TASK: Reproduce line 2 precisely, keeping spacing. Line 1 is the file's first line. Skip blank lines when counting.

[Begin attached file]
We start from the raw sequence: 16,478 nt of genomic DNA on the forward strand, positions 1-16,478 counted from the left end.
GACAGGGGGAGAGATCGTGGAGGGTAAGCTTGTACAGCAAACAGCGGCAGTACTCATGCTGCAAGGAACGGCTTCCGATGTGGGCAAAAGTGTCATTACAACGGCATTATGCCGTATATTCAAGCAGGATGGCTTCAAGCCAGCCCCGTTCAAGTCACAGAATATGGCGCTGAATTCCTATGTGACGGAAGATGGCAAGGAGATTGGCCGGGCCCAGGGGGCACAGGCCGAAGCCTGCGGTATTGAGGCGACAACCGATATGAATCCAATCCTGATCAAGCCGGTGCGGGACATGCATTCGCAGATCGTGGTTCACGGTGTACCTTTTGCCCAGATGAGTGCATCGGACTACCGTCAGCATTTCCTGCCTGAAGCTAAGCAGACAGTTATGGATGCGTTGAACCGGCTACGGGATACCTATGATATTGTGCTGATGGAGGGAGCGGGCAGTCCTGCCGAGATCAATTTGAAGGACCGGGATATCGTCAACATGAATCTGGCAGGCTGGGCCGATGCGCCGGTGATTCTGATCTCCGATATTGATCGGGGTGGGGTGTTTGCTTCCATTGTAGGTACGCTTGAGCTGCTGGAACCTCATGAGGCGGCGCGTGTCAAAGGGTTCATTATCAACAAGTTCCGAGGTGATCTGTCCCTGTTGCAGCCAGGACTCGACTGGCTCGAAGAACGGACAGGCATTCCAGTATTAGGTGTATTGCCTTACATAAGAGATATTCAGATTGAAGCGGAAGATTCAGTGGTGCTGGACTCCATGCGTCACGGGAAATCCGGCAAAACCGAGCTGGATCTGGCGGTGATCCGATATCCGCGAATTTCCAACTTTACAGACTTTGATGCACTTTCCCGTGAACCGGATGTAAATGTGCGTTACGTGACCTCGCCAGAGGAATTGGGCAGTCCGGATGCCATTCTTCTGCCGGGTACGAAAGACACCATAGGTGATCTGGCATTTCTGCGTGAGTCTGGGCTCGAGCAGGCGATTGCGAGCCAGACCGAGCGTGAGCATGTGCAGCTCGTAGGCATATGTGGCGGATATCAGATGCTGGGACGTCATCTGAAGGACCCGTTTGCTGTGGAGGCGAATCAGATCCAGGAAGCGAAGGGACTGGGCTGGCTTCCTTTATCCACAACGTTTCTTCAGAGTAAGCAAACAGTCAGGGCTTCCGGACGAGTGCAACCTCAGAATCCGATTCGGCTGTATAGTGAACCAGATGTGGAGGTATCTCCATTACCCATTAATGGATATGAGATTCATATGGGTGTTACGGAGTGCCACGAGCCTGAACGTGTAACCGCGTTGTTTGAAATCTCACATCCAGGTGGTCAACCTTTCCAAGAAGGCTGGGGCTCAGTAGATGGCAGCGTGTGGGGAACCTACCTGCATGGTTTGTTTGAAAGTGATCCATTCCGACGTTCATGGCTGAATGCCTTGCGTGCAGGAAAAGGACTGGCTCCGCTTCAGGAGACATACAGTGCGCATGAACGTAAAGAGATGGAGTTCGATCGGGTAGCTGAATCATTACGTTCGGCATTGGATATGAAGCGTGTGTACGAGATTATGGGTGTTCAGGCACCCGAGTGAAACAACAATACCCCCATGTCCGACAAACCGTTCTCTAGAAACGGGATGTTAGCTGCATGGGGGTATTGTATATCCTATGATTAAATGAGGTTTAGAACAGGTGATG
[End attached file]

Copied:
GACAGGGGGAGAGATCGTGGAGGGTAAGCTTGTACAGCAAACAGCGGCAGTACTCATGCTGCAAGGAACGGCTTCCGATGTGGGCAAAAGTGTCATTACAACGGCATTATGCCGTATATTCAAGCAGGATGGCTTCAAGCCAGCCCCGTTCAAGTCACAGAATATGGCGCTGAATTCCTATGTGACGGAAGATGGCAAGGAGATTGGCCGGGCCCAGGGGGCACAGGCCGAAGCCTGCGGTATTGAGGCGACAACCGATATGAATCCAATCCTGATCAAGCCGGTGCGGGACATGCATTCGCAGATCGTGGTTCACGGTGTACCTTTTGCCCAGATGAGTGCATCGGACTACCGTCAGCATTTCCTGCCTGAAGCTAAGCAGACAGTTATGGATGCGTTGAACCGGCTACGGGATACCTATGATATTGTGCTGATGGAGGGAGCGGGCAGTCCTGCCGAGATCAATTTGAAGGACCGGGATATCGTCAACATGAATCTGGCAGGCTGGGCCGATGCGCCGGTGATTCTGATCTCCGATATTGATCGGGGTGGGGTGTTTGCTTCCATTGTAGGTACGCTTGAGCTGCTGGAACCTCATGAGGCGGCGCGTGTCAAAGGGTTCATTATCAACAAGTTCCGAGGTGATCTGTCCCTGTTGCAGCCAGGACTCGACTGGCTCGAAGAACGGACAGGCATTCCAGTATTAGGTGTATTGCCTTACATAAGAGATATTCAGATTGAAGCGGAAGATTCAGTGGTGCTGGACTCCATGCGTCACGGGAAATCCGGCAAAACCGAGCTGGATCTGGCGGTGATCCGATATCCGCGAATTTCCAACTTTACAGACTTTGATGCACTTTCCCGTGAACCGGATGTAAATGTGCGTTACGTGACCTCGCCAGAGGAATTGGGCAGTCCGGATGCCATTCTTCTGCCGGGTACGAAAGACACCATAGGTGATCTGGCATTTCTGCGTGAGTCTGGGCTCGAGCAGGCGATTGCGAGCCAGACCGAGCGTGAGCATGTGCAGCTCGTAGGCATATGTGGCGGATATCAGATGCTGGGACGTCATCTGAAGGACCCGTTTGCTGTGGAGGCGAATCAGATCCAGGAAGCGAAGGGACTGGGCTGGCTTCCTTTATCCACAACGTTTCTTCAGAGTAAGCAAACAGTCAGGGCTTCCGGACGAGTGCAACCTCAGAATCCGATTCGGCTGTATAGTGAACCAGATGTGGAGGTATCTCCATTACCCATTAATGGATATGAGATTCATATGGGTGTTACGGAGTGCCACGAGCCTGAACGTGTAACCGCGTTGTTTGAAATCTCACATCCAGGTGGTCAACCTTTCCAAGAAGGCTGGGGCTCAGTAGATGGCAGCGTGTGGGGAACCTACCTGCATGGTTTGTTTGAAAGTGATCCATTCCGACGTTCATGGCTGAATGCCTTGCGTGCAGGAAAAGGACTGGCTCCGCTTCAGGAGACATACAGTGCGCATGAACGTAAAGAGATGGAGTTCGATCGGGTAGCTGAATCATTACGTTCGGCATTGGATATGAAGCGTGTGTACGAGATTATGGGTGTTCAGGCACCCGAGTGAAACAACAATACCCCCATGTCCGACAAACCGTTCTCTAGAAACGGGATGTTAGCTGCATGGGGGTATTGTATATCCTATGATTAAATGAGGTTTAGAACAGGTGATG